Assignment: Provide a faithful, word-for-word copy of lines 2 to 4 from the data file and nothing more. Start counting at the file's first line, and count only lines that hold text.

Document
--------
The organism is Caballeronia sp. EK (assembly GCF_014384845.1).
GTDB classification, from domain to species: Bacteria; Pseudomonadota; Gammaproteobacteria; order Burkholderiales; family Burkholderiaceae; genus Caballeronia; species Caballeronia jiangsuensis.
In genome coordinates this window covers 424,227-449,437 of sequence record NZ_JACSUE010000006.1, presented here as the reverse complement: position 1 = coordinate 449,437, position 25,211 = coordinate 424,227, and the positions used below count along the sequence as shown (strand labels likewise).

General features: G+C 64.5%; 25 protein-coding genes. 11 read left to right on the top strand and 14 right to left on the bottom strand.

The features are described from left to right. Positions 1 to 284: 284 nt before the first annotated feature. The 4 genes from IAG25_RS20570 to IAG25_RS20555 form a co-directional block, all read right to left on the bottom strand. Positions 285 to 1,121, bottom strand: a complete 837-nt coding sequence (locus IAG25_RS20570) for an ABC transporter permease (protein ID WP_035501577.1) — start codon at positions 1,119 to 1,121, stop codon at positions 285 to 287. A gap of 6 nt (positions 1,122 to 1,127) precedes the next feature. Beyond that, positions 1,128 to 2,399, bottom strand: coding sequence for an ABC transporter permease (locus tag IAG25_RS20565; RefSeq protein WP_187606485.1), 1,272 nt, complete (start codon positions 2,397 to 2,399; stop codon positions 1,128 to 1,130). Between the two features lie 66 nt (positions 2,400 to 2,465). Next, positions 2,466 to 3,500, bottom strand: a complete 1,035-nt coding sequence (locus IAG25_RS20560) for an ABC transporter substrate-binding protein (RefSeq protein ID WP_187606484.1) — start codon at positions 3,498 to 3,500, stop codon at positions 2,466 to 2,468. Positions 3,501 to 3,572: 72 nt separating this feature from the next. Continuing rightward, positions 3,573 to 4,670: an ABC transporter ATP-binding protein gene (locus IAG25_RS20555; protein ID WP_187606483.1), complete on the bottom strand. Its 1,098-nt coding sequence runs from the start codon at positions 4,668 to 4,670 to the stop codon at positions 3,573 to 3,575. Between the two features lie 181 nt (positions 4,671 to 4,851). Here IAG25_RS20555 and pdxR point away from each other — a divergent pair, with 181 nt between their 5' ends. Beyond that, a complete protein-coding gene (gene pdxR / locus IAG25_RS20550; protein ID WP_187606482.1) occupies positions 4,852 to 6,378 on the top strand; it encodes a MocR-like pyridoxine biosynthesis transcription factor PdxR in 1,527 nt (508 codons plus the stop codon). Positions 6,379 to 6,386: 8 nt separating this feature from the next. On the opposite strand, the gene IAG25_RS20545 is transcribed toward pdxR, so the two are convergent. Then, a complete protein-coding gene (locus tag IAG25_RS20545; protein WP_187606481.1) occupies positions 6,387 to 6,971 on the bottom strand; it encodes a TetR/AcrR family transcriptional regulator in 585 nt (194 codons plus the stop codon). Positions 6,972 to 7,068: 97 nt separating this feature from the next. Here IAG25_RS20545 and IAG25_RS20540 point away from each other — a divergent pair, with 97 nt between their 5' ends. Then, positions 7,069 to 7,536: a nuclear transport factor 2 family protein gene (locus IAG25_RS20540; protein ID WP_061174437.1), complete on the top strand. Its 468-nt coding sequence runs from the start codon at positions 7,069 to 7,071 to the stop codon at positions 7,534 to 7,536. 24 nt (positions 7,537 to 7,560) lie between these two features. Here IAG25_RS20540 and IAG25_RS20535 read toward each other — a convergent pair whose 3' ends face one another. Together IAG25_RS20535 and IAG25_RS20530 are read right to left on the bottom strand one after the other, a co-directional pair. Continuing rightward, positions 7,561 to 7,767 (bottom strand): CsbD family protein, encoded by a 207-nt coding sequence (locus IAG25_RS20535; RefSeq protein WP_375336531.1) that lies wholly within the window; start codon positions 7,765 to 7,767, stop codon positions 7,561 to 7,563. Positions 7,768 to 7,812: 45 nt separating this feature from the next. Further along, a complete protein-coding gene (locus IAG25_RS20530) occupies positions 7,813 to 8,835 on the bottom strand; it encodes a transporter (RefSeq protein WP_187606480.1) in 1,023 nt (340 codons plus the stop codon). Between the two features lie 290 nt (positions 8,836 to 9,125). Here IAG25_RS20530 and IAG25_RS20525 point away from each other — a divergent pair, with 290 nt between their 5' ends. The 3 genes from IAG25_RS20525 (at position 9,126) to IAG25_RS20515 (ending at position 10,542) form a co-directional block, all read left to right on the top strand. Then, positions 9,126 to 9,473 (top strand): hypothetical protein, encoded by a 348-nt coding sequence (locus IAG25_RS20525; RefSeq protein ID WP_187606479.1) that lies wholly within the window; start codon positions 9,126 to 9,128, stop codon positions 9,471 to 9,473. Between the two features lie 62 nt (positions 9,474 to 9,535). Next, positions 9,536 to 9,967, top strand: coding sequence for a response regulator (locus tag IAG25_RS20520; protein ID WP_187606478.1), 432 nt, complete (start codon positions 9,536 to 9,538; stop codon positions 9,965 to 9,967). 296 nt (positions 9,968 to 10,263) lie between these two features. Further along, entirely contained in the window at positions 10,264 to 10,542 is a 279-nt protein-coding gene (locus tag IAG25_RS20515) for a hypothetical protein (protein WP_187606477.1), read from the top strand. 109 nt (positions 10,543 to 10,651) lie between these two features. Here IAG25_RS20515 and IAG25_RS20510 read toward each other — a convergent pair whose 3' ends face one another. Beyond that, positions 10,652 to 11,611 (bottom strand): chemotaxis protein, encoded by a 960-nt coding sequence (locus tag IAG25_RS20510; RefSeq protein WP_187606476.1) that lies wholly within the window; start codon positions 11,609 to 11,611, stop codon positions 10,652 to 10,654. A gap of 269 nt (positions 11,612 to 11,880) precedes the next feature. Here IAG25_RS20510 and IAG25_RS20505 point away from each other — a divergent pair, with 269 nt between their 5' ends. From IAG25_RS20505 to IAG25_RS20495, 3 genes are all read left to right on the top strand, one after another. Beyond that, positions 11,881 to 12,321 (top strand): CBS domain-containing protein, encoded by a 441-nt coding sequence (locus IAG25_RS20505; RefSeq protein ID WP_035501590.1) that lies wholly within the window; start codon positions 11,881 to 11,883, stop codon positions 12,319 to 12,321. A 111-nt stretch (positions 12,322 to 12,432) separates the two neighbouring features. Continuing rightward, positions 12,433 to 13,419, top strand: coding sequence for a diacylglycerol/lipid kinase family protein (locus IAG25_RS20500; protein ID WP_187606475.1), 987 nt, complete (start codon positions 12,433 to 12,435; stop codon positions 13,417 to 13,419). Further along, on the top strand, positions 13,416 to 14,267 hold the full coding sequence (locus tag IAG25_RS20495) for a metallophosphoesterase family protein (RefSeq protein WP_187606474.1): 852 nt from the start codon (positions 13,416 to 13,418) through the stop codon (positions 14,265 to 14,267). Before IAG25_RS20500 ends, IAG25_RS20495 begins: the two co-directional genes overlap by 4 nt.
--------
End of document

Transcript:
GTDB classification, from domain to species: Bacteria; Pseudomonadota; Gammaproteobacteria; order Burkholderiales; family Burkholderiaceae; genus Caballeronia; species Caballeronia jiangsuensis.
In genome coordinates this window covers 424,227-449,437 of sequence record NZ_JACSUE010000006.1, presented here as the reverse complement: position 1 = coordinate 449,437, position 25,211 = coordinate 424,227, and the positions used below count along the sequence as shown (strand labels likewise).

General features: G+C 64.5%; 25 protein-coding genes. 11 read left to right on the top strand and 14 right to left on the bottom strand.